Oil – relatively cheap

For those of you concerned about petrol prices, which is pretty much everyone these days, here’s a graph:

Yup, that’s NZ, fifth cheapest in the developed world, coz we have low, low fuel taxes. So, if you think we need cheap fuel to have a competitive economy, then why aren’t we already more competitive than damn-near everyone else? Coz we’re already cheaper.

(From MED’s data, and yes, I know the fact that petrol is cheaper here than in Hungary doesn’t make the recent price rises here any easier to bear.)

Currently, main job involves reading screeds of theory, then thinking about it and applying it to current situation. This makes my brain rather full and I’m really not in people-mode. Talking is far harder than it usually is, it’s like I’m back to being a head-in-the-clouds academic again. So apologies if, when talking to me, you don’t get a reply, or I say “hang on”, and then start scribbling and ignore the rest of the world for half an hour or so.

I woke up this morning thinking “crap, my disco nap turned into sleeping all night, I’ve missed the psytrance gig.” But no, gig is tonight, hence that’s most likely what I’ll be thinking tomorrow morning.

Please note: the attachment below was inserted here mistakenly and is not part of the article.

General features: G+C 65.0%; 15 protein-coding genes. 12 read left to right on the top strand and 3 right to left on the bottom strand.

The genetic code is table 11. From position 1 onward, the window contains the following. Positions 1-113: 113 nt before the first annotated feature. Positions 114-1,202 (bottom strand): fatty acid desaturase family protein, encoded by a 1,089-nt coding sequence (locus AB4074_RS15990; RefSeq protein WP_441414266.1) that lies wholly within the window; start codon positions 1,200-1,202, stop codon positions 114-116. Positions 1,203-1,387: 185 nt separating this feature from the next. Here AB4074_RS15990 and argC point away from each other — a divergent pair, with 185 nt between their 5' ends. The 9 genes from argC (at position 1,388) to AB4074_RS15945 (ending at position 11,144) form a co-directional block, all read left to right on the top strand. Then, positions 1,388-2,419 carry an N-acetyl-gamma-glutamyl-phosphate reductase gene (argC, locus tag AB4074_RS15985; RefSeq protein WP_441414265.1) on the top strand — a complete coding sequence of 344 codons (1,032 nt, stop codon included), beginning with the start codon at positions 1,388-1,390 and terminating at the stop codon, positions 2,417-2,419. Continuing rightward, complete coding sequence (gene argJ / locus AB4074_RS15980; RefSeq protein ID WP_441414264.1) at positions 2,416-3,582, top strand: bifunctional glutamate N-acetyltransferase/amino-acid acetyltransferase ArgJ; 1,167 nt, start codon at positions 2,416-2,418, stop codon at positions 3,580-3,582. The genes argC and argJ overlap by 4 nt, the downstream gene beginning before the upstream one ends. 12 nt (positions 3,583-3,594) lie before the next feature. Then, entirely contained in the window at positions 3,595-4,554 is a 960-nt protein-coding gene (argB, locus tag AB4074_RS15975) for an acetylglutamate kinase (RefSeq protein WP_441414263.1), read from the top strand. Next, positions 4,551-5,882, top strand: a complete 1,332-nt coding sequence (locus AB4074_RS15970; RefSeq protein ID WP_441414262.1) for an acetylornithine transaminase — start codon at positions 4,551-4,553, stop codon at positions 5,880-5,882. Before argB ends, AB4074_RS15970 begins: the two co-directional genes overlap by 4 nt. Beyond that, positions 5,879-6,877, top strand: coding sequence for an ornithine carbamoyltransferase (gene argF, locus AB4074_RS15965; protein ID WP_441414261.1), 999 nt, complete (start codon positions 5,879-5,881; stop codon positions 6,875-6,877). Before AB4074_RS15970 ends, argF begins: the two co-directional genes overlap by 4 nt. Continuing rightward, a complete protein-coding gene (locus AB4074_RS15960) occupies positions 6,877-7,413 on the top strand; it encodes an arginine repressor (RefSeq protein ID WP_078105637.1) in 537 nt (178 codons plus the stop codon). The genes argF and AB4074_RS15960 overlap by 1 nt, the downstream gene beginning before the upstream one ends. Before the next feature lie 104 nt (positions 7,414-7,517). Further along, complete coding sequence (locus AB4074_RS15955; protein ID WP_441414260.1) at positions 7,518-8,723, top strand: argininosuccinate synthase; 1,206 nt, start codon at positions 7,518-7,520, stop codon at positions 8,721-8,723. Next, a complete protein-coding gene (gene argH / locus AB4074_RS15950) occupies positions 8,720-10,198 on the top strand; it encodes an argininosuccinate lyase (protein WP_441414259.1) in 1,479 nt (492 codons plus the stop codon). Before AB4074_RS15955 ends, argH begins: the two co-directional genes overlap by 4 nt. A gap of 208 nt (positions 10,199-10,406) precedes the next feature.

I once had a fist fight with JK Galbraith from Chase Me Ladies, I’m in the Cavalry:
““Growth is slowing,” he said, “as the housing market cools and consumers rein in their spending.” Terry the Pole overhears, and comes over from the fruit machine. “Don’t be a c**t,” he says.”

Atlas Shrugged 2: Shrug Harder, from
“I don’t know how many of you realize that Atlas Shrugged, Ayn Rand’s science fiction classic, is actually only book 1 of a trilogy?”

Flight of the Lombardes, from Geoffrey Chaucer Hath a Blog
“Their gretest ballade ys cleped “Tyme of Busynesse,” and gooth sum thing like this:

“Ywis, it is tyme of Busynesse. Aw yeah.
How knowe I this, askest thou?
For yt ys Wednesday,
a day not forbidden for tradinge and bargaininge by the lawe of Holy Churche.””

I’ve just written a page and a half on Aristotle and his approach to innovation theory and the knowledge-based economy. It’s all surprisingly informative.

I used the phrase “prescriptively deontological cognition”, but only coz I made it clear that I was taking the piss out of the language that some people use in these kinds of discussions.

Monday thots

Further results from my epistemological gerrymandering, I want to to set up a department of Theolology – the study of Ceiling Cat and Basement Cat.

An ideal self-help book for the rest of us – How to Profit From the Coming Rapture: Getting Ahead When You’re Left Behind”

I dreamt that the wisest person on earth was a water vole named Kevin. But that was no use to man or beast, coz all Kevin wanted to talk about was burrowing.

Apparently I went to the ninteenth oldest school in the world.

Wierd glitchy/casiocore/dubstep/idunnowhatgenrebutithinkitscool:
Kanji Kinetic
DJ Distance

Me and acoustic guitars just don’t sit well together. They’re just not enough, I want music that’s information dense.